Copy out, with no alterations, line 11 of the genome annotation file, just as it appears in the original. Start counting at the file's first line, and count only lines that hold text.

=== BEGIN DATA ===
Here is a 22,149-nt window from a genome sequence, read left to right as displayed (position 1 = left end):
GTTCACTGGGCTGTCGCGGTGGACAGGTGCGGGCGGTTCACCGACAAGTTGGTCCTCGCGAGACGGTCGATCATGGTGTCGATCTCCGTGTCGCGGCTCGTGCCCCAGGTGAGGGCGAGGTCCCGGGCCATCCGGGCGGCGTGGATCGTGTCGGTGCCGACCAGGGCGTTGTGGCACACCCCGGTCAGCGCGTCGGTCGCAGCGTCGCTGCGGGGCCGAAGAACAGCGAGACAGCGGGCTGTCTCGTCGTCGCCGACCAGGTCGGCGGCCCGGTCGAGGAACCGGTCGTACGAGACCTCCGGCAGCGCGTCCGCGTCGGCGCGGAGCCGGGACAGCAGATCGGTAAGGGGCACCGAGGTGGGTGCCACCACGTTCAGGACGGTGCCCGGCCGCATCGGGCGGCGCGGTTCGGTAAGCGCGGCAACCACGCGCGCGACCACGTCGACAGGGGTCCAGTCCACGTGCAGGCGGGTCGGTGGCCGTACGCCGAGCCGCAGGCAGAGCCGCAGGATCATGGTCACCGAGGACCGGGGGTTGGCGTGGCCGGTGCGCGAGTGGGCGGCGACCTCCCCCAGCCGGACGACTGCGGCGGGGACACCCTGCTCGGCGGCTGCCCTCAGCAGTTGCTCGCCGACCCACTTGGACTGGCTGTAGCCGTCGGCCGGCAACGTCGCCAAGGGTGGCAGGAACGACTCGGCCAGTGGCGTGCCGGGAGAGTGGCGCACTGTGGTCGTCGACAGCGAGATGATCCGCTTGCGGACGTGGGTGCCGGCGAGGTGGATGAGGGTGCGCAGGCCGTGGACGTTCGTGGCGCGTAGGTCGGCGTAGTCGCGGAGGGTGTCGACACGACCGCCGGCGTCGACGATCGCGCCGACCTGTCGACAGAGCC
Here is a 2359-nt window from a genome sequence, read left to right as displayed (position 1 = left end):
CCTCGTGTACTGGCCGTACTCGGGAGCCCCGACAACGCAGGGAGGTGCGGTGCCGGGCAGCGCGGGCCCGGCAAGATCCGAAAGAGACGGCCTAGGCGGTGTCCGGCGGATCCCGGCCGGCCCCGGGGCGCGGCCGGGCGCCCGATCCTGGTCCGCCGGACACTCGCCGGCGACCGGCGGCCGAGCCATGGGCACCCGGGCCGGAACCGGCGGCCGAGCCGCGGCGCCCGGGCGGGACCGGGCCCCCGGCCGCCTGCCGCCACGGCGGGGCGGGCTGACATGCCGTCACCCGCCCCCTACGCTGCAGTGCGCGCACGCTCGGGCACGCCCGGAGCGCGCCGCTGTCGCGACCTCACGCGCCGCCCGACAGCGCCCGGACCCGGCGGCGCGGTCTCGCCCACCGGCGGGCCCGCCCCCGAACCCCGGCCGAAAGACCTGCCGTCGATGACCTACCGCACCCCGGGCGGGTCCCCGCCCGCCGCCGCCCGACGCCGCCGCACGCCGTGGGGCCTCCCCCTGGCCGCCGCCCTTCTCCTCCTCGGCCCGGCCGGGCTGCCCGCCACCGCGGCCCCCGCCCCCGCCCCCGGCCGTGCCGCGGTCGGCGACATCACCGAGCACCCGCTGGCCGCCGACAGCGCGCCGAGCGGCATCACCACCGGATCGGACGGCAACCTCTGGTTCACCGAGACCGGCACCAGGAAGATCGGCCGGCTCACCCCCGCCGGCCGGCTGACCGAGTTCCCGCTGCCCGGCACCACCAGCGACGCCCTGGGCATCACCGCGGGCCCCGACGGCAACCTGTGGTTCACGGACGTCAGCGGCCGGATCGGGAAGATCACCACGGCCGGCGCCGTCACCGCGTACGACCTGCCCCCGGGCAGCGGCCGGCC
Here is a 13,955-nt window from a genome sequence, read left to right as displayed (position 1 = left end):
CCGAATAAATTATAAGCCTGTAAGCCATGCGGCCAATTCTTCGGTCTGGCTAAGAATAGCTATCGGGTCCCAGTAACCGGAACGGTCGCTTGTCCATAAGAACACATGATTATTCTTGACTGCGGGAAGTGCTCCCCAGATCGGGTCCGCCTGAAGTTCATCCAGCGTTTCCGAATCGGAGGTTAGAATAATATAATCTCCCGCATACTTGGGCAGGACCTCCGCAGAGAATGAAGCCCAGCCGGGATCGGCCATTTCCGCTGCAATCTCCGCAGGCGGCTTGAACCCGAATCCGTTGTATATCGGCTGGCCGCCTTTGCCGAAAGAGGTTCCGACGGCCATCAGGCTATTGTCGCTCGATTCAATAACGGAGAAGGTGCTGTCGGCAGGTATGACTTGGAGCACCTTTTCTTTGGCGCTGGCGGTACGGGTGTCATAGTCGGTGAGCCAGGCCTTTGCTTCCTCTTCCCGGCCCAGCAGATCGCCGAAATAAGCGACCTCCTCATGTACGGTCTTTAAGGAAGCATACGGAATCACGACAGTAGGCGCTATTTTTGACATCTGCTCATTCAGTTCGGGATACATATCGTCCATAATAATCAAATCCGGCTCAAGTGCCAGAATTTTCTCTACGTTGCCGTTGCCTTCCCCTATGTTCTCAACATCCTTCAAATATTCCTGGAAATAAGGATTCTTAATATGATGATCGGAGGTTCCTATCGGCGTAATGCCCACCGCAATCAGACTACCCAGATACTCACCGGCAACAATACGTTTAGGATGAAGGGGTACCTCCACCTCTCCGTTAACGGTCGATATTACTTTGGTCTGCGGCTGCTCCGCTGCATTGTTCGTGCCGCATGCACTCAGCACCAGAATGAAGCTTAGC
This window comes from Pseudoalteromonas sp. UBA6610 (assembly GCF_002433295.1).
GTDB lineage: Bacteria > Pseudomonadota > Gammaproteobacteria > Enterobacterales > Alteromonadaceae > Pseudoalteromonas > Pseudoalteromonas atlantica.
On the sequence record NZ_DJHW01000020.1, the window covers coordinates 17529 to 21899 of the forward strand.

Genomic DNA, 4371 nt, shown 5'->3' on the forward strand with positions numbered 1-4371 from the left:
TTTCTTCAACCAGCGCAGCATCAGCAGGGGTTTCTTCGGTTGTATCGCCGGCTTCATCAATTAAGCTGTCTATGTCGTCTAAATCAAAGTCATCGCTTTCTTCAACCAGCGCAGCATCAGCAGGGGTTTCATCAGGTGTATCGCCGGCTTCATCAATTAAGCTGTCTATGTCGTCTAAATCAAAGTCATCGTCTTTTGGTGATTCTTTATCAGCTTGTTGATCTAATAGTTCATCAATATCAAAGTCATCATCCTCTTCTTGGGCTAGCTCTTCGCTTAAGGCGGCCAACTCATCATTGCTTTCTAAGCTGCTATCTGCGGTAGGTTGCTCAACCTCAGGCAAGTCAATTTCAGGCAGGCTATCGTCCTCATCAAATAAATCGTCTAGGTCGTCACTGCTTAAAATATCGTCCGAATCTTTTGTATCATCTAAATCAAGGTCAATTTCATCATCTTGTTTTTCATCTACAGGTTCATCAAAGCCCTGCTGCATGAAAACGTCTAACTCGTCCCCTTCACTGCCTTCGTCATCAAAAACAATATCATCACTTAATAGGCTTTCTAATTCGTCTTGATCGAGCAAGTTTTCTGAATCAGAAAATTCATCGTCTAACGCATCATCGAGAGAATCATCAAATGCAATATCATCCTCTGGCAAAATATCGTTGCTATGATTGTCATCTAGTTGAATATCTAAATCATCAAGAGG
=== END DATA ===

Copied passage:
TTTCTTCAACCAGCGCAGCATCAGCAGGGGTTTCTTCGGTTGTATCGCCGGCTTCATCAATTAAGCTGTCTATGTCGTCTAAATCAAAGTCATCGCTTTCTTCAACCAGCGCAGCATCAGCAGGGGTTTCATCAGGTGTATCGCCGGCTTCATCAATTAAGCTGTCTATGTCGTCTAAATCAAAGTCATCGTCTTTTGGTGATTCTTTATCAGCTTGTTGATCTAATAGTTCATCAATATCAAAGTCATCATCCTCTTCTTGGGCTAGCTCTTCGCTTAAGGCGGCCAACTCATCATTGCTTTCTAAGCTGCTATCTGCGGTAGGTTGCTCAACCTCAGGCAAGTCAATTTCAGGCAGGCTATCGTCCTCATCAAATAAATCGTCTAGGTCGTCACTGCTTAAAATATCGTCCGAATCTTTTGTATCATCTAAATCAAGGTCAATTTCATCATCTTGTTTTTCATCTACAGGTTCATCAAAGCCCTGCTGCATGAAAACGTCTAACTCGTCCCCTTCACTGCCTTCGTCATCAAAAACAATATCATCACTTAATAGGCTTTCTAATTCGTCTTGATCGAGCAAGTTTTCTGAATCAGAAAATTCATCGTCTAACGCATCATCGAGAGAATCATCAAATGCAATATCATCCTCTGGCAAAATATCGTTGCTATGATTGTCATCTAGTTGAATATCTAAATCATCAAGAGG